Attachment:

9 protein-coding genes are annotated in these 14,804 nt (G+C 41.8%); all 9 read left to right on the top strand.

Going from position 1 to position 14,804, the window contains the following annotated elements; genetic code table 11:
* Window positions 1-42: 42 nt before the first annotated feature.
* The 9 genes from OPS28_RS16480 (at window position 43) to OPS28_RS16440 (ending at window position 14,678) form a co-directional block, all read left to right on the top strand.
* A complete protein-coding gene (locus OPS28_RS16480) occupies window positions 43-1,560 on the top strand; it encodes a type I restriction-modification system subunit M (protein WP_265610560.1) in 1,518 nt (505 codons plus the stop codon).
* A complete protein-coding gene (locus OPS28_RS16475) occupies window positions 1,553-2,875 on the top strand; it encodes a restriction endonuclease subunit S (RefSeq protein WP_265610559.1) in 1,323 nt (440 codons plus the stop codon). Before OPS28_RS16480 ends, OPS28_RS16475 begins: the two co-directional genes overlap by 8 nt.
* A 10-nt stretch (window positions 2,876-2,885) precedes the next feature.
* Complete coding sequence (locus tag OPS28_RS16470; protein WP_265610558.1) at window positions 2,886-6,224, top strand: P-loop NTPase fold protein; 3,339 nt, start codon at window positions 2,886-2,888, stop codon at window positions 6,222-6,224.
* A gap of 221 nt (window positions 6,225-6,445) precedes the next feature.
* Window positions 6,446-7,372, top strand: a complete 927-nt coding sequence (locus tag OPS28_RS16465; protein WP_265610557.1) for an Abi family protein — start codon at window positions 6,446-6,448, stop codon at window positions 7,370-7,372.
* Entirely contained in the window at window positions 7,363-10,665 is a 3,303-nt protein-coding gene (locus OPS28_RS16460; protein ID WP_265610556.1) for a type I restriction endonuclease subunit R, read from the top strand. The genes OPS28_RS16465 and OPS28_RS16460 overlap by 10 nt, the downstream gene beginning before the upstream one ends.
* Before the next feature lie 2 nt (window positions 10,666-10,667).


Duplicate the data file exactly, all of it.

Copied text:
9 protein-coding genes are annotated in these 14,804 nt (G+C 41.8%); all 9 read left to right on the top strand.

Going from position 1 to position 14,804, the window contains the following annotated elements; genetic code table 11:
* Window positions 1-42: 42 nt before the first annotated feature.
* The 9 genes from OPS28_RS16480 (at window position 43) to OPS28_RS16440 (ending at window position 14,678) form a co-directional block, all read left to right on the top strand.
* A complete protein-coding gene (locus OPS28_RS16480) occupies window positions 43-1,560 on the top strand; it encodes a type I restriction-modification system subunit M (protein WP_265610560.1) in 1,518 nt (505 codons plus the stop codon).
* A complete protein-coding gene (locus OPS28_RS16475) occupies window positions 1,553-2,875 on the top strand; it encodes a restriction endonuclease subunit S (RefSeq protein WP_265610559.1) in 1,323 nt (440 codons plus the stop codon). Before OPS28_RS16480 ends, OPS28_RS16475 begins: the two co-directional genes overlap by 8 nt.
* A 10-nt stretch (window positions 2,876-2,885) precedes the next feature.
* Complete coding sequence (locus tag OPS28_RS16470; protein WP_265610558.1) at window positions 2,886-6,224, top strand: P-loop NTPase fold protein; 3,339 nt, start codon at window positions 2,886-2,888, stop codon at window positions 6,222-6,224.
* A gap of 221 nt (window positions 6,225-6,445) precedes the next feature.
* Window positions 6,446-7,372, top strand: a complete 927-nt coding sequence (locus tag OPS28_RS16465; protein WP_265610557.1) for an Abi family protein — start codon at window positions 6,446-6,448, stop codon at window positions 7,370-7,372.
* Entirely contained in the window at window positions 7,363-10,665 is a 3,303-nt protein-coding gene (locus OPS28_RS16460; protein ID WP_265610556.1) for a type I restriction endonuclease subunit R, read from the top strand. The genes OPS28_RS16465 and OPS28_RS16460 overlap by 10 nt, the downstream gene beginning before the upstream one ends.
* Before the next feature lie 2 nt (window positions 10,666-10,667).